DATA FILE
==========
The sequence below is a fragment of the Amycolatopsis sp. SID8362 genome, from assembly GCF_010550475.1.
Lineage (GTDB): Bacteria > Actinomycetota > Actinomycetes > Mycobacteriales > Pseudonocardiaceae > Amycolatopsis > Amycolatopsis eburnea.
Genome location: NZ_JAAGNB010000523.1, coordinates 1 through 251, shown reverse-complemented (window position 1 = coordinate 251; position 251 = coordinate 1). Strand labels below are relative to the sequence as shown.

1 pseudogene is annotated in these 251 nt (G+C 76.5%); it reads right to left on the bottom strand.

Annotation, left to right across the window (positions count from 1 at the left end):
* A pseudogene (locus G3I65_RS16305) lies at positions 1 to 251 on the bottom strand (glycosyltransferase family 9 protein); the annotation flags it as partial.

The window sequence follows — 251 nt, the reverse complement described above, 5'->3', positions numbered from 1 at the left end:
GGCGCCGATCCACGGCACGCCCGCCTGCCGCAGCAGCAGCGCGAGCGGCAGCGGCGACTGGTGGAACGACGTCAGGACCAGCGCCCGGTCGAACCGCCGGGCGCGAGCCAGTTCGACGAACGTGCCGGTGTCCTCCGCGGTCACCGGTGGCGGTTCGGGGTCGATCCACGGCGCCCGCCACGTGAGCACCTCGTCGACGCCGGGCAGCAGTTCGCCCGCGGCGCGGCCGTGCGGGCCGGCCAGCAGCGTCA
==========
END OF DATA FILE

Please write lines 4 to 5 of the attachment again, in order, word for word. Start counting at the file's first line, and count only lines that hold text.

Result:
1 pseudogene is annotated in these 251 nt (G+C 76.5%); it reads right to left on the bottom strand.

Annotation, left to right across the window (positions count from 1 at the left end):